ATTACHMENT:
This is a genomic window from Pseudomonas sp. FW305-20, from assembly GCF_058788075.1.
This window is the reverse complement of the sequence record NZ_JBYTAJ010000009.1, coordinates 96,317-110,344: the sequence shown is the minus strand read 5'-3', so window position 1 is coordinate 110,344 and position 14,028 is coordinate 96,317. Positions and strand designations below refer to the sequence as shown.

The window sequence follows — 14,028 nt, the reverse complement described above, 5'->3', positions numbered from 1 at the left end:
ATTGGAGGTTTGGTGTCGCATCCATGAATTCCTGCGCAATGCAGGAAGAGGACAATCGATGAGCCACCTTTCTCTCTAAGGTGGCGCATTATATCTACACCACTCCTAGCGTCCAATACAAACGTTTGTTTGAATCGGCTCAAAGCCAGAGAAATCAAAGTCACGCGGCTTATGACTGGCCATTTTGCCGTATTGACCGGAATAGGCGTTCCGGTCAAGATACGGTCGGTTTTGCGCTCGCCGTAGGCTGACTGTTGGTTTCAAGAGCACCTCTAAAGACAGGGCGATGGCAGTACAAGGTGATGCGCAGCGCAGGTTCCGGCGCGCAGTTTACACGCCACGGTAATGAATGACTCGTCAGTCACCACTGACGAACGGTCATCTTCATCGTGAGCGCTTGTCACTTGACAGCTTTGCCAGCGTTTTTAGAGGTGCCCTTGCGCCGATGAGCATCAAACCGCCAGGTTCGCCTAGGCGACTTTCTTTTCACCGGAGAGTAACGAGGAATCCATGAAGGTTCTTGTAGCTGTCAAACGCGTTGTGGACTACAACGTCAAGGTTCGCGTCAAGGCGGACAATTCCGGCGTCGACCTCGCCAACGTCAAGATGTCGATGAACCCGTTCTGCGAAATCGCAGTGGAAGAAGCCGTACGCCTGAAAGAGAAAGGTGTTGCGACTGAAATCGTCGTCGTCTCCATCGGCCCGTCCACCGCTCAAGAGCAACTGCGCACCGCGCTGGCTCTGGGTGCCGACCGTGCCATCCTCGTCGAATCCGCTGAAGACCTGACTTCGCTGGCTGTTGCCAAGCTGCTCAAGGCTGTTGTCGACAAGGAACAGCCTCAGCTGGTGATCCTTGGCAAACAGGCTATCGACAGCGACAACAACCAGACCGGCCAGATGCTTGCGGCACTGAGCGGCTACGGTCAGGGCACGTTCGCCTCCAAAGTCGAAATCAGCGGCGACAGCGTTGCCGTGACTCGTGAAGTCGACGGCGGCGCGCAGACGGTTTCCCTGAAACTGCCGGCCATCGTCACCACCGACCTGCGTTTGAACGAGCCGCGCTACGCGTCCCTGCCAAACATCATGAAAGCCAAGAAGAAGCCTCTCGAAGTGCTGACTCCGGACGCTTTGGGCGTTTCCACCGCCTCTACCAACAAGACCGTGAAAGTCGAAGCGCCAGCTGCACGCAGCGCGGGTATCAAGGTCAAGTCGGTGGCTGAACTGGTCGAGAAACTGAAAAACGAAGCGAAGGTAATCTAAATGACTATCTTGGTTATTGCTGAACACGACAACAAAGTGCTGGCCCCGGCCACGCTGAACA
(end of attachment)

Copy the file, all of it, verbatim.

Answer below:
This is a genomic window from Pseudomonas sp. FW305-20, from assembly GCF_058788075.1.
This window is the reverse complement of the sequence record NZ_JBYTAJ010000009.1, coordinates 96,317-110,344: the sequence shown is the minus strand read 5'-3', so window position 1 is coordinate 110,344 and position 14,028 is coordinate 96,317. Positions and strand designations below refer to the sequence as shown.

The window sequence follows — 14,028 nt, the reverse complement described above, 5'->3', positions numbered from 1 at the left end:
ATTGGAGGTTTGGTGTCGCATCCATGAATTCCTGCGCAATGCAGGAAGAGGACAATCGATGAGCCACCTTTCTCTCTAAGGTGGCGCATTATATCTACACCACTCCTAGCGTCCAATACAAACGTTTGTTTGAATCGGCTCAAAGCCAGAGAAATCAAAGTCACGCGGCTTATGACTGGCCATTTTGCCGTATTGACCGGAATAGGCGTTCCGGTCAAGATACGGTCGGTTTTGCGCTCGCCGTAGGCTGACTGTTGGTTTCAAGAGCACCTCTAAAGACAGGGCGATGGCAGTACAAGGTGATGCGCAGCGCAGGTTCCGGCGCGCAGTTTACACGCCACGGTAATGAATGACTCGTCAGTCACCACTGACGAACGGTCATCTTCATCGTGAGCGCTTGTCACTTGACAGCTTTGCCAGCGTTTTTAGAGGTGCCCTTGCGCCGATGAGCATCAAACCGCCAGGTTCGCCTAGGCGACTTTCTTTTCACCGGAGAGTAACGAGGAATCCATGAAGGTTCTTGTAGCTGTCAAACGCGTTGTGGACTACAACGTCAAGGTTCGCGTCAAGGCGGACAATTCCGGCGTCGACCTCGCCAACGTCAAGATGTCGATGAACCCGTTCTGCGAAATCGCAGTGGAAGAAGCCGTACGCCTGAAAGAGAAAGGTGTTGCGACTGAAATCGTCGTCGTCTCCATCGGCCCGTCCACCGCTCAAGAGCAACTGCGCACCGCGCTGGCTCTGGGTGCCGACCGTGCCATCCTCGTCGAATCCGCTGAAGACCTGACTTCGCTGGCTGTTGCCAAGCTGCTCAAGGCTGTTGTCGACAAGGAACAGCCTCAGCTGGTGATCCTTGGCAAACAGGCTATCGACAGCGACAACAACCAGACCGGCCAGATGCTTGCGGCACTGAGCGGCTACGGTCAGGGCACGTTCGCCTCCAAAGTCGAAATCAGCGGCGACAGCGTTGCCGTGACTCGTGAAGTCGACGGCGGCGCGCAGACGGTTTCCCTGAAACTGCCGGCCATCGTCACCACCGACCTGCGTTTGAACGAGCCGCGCTACGCGTCCCTGCCAAACATCATGAAAGCCAAGAAGAAGCCTCTCGAAGTGCTGACTCCGGACGCTTTGGGCGTTTCCACCGCCTCTACCAACAAGACCGTGAAAGTCGAAGCGCCAGCTGCACGCAGCGCGGGTATCAAGGTCAAGTCGGTGGCTGAACTGGTCGAGAAACTGAAAAACGAAGCGAAGGTAATCTAAATGACTATCTTGGTTATTGCTGAACACGACAACAAAGTGCTGGCCCCGGCCACGCTGAACA